By Octavia McBride-Ahebee
“N., thank you so much for your recommendations of the two Mahmoud Darwish poems. I am looking forward to discovering them. You mentioned how I might so appreciate Darwish without speaking Arabic. I love writers who emanate from everywhere and I have to rely on translators and I have developed equal passion for both the writers I love and the translators of their work. For example, I adore translator Edith Grossman as much as I adore Gabriel Garcia Marquez and Carlos Fuentes. For Darwish, I like the translator Fady Joudah.
This class, even before it has started, is proving to be quite amazing.”
So begins an exchange into my first odyssey into one virtual classroom of over 30,000 students who dare to dwell in the possibilities that a modern and contemporary American poetry course might offer.
Led by University of Pennsylvania professor Al Filreis and his enthusiastic cohort of TA’s, this course of American poetry, now known affectionately to its takers as ModPo, is part of a grand and equalitarian experiment powered by the social entrepreneurship company Coursera. And I am smack in the middle of it and on fire.
Coursera provides the conduit for universities like Penn, Princeton, Stanford, John Hopkins, University of Michigan, and the University of California at Berkley-, to name a few, to offer an array of courses online to anyone in the world, with access to a computer and the courses are absolutely free. Courses range from An Introduction to Mathematical Thinking, Securing Digital Democracy, A History of the World since 1300, Greek and Roman Mythology, Community Change in Public Health, Neuroethics, Calculus, Philosophy and more than 100 other courses.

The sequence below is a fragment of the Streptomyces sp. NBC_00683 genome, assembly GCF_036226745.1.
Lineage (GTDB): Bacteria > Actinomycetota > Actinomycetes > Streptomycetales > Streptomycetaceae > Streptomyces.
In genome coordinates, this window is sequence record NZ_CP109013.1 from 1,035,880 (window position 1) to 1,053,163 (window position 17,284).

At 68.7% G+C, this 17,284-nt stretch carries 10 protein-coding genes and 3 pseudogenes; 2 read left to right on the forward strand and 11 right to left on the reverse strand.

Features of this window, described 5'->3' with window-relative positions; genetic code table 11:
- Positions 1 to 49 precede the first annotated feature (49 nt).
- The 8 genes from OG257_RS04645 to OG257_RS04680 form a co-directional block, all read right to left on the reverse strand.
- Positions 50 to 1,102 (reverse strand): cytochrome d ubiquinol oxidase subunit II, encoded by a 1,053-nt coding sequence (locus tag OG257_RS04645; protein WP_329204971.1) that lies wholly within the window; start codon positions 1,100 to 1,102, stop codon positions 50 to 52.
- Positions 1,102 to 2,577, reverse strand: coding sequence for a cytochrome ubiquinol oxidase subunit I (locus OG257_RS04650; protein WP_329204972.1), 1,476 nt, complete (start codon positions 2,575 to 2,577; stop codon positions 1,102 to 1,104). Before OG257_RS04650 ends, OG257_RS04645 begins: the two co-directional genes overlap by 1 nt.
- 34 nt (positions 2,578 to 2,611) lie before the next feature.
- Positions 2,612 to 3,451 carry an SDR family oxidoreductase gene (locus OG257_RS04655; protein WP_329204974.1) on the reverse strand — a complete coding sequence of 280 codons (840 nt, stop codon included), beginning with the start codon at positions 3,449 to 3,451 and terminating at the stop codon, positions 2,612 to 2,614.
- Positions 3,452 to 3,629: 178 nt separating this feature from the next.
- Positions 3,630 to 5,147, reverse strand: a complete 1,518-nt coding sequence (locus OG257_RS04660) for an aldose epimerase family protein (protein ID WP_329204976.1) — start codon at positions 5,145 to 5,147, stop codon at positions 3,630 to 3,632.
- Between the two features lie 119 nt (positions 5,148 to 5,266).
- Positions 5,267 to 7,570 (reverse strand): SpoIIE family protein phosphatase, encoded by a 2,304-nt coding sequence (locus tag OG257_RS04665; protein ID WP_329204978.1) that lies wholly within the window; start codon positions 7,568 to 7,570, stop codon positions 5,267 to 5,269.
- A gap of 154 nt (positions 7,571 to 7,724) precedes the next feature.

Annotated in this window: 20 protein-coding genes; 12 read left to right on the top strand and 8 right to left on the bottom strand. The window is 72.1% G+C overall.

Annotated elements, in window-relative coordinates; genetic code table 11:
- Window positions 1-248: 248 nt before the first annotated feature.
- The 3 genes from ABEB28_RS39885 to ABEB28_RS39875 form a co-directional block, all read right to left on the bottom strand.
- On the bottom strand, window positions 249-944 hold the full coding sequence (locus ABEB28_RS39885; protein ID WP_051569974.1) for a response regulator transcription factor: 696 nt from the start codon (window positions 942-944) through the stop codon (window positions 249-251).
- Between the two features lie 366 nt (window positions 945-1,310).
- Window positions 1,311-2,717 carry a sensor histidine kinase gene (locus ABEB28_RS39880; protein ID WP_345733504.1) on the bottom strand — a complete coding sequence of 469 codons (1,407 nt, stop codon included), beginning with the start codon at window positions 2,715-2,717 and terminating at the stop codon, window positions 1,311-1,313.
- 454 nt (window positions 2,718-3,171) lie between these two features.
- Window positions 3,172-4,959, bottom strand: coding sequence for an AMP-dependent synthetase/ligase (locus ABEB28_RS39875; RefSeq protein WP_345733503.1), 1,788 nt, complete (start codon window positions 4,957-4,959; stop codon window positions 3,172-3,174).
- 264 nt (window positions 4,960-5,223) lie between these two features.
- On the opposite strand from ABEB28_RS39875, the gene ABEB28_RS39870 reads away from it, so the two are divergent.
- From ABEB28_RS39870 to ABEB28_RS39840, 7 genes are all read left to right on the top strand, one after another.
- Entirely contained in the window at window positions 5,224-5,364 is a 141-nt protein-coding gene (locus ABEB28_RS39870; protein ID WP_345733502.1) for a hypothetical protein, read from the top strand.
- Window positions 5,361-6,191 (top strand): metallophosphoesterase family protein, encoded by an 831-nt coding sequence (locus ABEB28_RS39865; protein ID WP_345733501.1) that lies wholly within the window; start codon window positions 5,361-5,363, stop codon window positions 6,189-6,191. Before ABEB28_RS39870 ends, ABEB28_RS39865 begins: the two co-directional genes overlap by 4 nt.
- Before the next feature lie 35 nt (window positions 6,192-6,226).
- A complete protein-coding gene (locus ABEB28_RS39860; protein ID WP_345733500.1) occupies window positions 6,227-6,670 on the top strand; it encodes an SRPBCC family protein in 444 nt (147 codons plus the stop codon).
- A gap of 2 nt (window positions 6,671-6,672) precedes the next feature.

Though I am a practicing poet and I am, like I tell my elementary students, on a constant journey of learning. Each year I infuse my classroom with the likes of Emily Dickinson, Walt Whitman, Langston Hughes, Lucille Clifton and so many others. I am overjoyed to be a member of Coursera’s Modern and Contemporary American Poetry class because it means I will bring something new and enlightening to both my students and myself.
My course officially opened today, though ModPo students had earlier created a Facebook page and the exchanges there tell the real power of this experiment; of when the world is invited to come together to explore a topic and share ideas. Already, I have read the comments from ModPo classmates from Egypt, South Africa, Brazil, Ukraine, Thailand, Canada, Chile, Australia, Russia, India, Germany and from across the Ben Franklin Bridge.
Though the focus ModPo will be American poets, starting with the Belle from Amherst, Emily Dickinson, I have already been introduced to poetry from around the world starting with a suggestion to read two poems by Palestinian writer Mahmoud Darwish, as well as the work of Nicaraguan, Czech and Canadian poets.
I think it goes without saying that the majority of those who are able to avail themselves of this experiment are privileged just by the fact they have internet access. So, the real test of
such a project like Coursera is how we, the advantaged, campaign and lobby and involve ourselves in undertakings with a mission to narrow the digital divide.
As Emily Dickinson said, “The soul should always stand ajar, ready to welcome the ecstatic experience.” I believe my ModPo course will be just that.
To learn more about Coursera and its courses click this link: https://www.coursera.org/